European Commission President Jean-Claude Juncker has said the bloc is prepared but experts have cast doubt on the eurocrat’s claims. Pieter Cleppe, of the Open Europe think tank, has warned the countries with the closest ties to Britain will be worst hit. Ireland, the Netherlands, France, Germany and Belgium have most at stake on the Continent and have attempt to protect themselves from the cliff edge if there is a hard Brexit on April 12.
Mr Cleppe said: “The UK’s neighbouring countries haven’t hired the sufficient number of customs staff or veterinary inspectors needed in case of a no deal.
“Measures have been decided to mitigate the worst of the damage but these measures are all temporary and unilateral, whereas actual agreements with the UK are needed, for example to prevent disruption in aviation or to protect supply chains of big manufacturers. Also the EU budget will feel the strain in case the UK leaves without a deal, which will also affect national budgets of member states that are net beneficiaries of EU funds.”
German business has warned about the impact to manufacturing supply chains, crucial to the country’s motor vehicle industry.
So much so, economy minister Peter Altmaier said the best Brexit option for Germany would see Britain remain in the customs union.
Eric Schweitzer, head of the Association of German Chambers of Commerce and Industry, warned “the chaos is absolute” in a no deal.
He said companies are “shaking their heads” at the decision and that “Britain and Europe are stumbling toward an unregulated withdrawal from the EU”.
“There’s a threat in just a few days of a substantial Brexit bureaucracy and the demolition of supply chains involving the United Kingdom,” he added.
And this could cost German firms “many billions of euros each year in tariffs”.
The Belgian government has been hiring extra customs staff, but leading customs official have warned that no deal preparations have still been insufficient.
Companies have been warned to minimise imports and exports to the UK as a temporary measure in the build up to Brexit day.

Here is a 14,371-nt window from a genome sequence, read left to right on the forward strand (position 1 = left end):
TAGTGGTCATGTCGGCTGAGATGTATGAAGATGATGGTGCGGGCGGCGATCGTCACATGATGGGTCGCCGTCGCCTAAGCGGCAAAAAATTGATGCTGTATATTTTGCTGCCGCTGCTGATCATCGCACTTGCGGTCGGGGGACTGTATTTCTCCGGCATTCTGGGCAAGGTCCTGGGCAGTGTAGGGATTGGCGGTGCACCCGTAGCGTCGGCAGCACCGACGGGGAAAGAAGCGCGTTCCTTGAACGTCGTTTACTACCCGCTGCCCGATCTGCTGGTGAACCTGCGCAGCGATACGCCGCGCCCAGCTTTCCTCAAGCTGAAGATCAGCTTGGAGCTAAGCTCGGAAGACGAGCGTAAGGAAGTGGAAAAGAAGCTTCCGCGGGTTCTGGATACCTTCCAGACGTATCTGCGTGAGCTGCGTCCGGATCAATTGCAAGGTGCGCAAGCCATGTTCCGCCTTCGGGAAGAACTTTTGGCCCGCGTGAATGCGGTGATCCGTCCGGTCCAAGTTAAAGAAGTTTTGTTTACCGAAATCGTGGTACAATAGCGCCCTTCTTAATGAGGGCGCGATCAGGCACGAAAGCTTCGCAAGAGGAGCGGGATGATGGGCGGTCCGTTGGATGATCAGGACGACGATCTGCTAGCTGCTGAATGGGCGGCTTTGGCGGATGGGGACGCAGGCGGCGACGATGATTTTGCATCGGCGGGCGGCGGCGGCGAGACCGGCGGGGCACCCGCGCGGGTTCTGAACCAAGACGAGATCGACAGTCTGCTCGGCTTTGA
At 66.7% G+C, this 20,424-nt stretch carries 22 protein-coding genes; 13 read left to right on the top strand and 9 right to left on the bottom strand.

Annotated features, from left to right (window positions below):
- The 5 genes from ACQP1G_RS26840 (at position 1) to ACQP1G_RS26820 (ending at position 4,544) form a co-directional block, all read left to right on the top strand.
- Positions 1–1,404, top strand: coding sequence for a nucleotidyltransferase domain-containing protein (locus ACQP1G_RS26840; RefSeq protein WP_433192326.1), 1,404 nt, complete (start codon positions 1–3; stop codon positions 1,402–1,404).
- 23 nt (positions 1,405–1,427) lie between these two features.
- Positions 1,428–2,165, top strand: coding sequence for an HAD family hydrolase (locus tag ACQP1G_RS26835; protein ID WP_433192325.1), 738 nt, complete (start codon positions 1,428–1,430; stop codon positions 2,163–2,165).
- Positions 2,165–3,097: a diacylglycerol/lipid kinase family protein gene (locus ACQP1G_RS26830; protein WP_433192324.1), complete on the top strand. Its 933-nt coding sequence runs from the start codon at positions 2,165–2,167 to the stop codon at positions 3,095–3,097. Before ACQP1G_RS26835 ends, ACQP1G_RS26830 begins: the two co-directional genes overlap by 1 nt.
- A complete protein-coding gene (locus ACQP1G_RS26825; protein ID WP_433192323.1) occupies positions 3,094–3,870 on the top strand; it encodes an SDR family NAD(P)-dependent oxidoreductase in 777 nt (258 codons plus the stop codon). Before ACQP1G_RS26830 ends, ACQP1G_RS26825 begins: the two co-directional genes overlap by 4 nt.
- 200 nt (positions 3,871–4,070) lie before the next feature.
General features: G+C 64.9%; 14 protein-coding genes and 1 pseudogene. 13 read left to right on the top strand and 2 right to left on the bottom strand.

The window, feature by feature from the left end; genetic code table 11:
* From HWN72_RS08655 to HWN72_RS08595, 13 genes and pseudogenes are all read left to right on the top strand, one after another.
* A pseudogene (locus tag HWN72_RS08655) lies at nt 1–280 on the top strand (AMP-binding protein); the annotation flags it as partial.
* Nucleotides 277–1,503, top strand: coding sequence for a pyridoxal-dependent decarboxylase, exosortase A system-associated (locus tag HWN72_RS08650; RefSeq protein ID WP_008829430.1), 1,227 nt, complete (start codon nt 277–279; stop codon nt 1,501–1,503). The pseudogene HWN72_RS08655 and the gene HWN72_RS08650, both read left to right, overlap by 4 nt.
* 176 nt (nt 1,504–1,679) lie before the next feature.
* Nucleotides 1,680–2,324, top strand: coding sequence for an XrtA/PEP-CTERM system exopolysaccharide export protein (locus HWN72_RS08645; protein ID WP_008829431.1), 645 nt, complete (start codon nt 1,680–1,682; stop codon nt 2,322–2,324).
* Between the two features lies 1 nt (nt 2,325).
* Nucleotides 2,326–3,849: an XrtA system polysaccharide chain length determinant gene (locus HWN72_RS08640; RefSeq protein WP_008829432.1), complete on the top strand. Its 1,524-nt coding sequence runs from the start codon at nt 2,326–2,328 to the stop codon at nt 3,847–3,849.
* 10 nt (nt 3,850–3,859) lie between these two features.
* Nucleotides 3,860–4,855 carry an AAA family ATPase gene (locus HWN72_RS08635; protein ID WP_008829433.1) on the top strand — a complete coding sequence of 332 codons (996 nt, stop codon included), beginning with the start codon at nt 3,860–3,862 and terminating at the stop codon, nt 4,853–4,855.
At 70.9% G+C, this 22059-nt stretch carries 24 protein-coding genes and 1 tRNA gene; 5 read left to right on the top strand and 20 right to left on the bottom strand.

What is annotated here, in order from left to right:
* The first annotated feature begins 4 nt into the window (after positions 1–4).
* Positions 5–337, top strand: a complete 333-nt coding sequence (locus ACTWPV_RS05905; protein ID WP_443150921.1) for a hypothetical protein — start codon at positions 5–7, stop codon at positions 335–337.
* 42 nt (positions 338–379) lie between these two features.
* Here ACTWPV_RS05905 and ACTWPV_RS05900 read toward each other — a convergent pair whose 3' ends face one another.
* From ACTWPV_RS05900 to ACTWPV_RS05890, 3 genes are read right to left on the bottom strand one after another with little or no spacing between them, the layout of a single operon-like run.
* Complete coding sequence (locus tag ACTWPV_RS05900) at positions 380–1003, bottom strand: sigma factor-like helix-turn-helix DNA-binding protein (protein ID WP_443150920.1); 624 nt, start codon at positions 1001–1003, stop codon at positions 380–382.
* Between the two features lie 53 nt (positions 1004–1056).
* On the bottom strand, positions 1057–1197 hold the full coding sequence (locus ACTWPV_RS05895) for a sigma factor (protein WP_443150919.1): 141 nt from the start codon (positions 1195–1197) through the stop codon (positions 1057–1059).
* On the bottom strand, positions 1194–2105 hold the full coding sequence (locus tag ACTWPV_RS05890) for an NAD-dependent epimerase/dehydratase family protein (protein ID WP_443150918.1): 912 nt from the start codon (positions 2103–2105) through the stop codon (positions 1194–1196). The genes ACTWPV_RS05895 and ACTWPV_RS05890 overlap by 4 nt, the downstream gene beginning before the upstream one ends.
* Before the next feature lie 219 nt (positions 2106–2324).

The country’s largest port, Zeebrugge, is expecting huge queues because 10 percent of lorries carry the the correct paperwork.
Paris has made a genuine effort to prepare for a hard Brexit, hiring 740 extra customs and veterinary inspectors and spending millions to improve airport and port security measures.
But Medef, France’s largest employment federation, has claimed there I’ll be “absolute chaos in Calais and other ports which export goods to the UK”.
In recent weeks, industrial actions by the trade unions of customs personnel, has mimicked the effect of hard Brexit.
Customs officers carried out vehicle checks and requested registration documents, resulting in two weeks of lengthy tailbacks for trucks waiting to cross to Britain.
Dublin has the most at stake, of the remaining EU27, in the Brexit process.
Ireland could lose as much as 4 percent of its GDP if Britain leaves the bloc without a deal.
There are also significant risks of violence returning to the border region as a peace agreement breaks down with a hard border.
There are reports that the Irish government is planning to deploy uniformed police officers to the border in the event of no deal.
Ireland has hired around a 1,000 new customs officials but the are fears they will not all be in place this spring.
And If the UK implements its no deal plan to embark on considerable tariff cuts, non-European producers may out-compete Irish products from shelves in UK shops.
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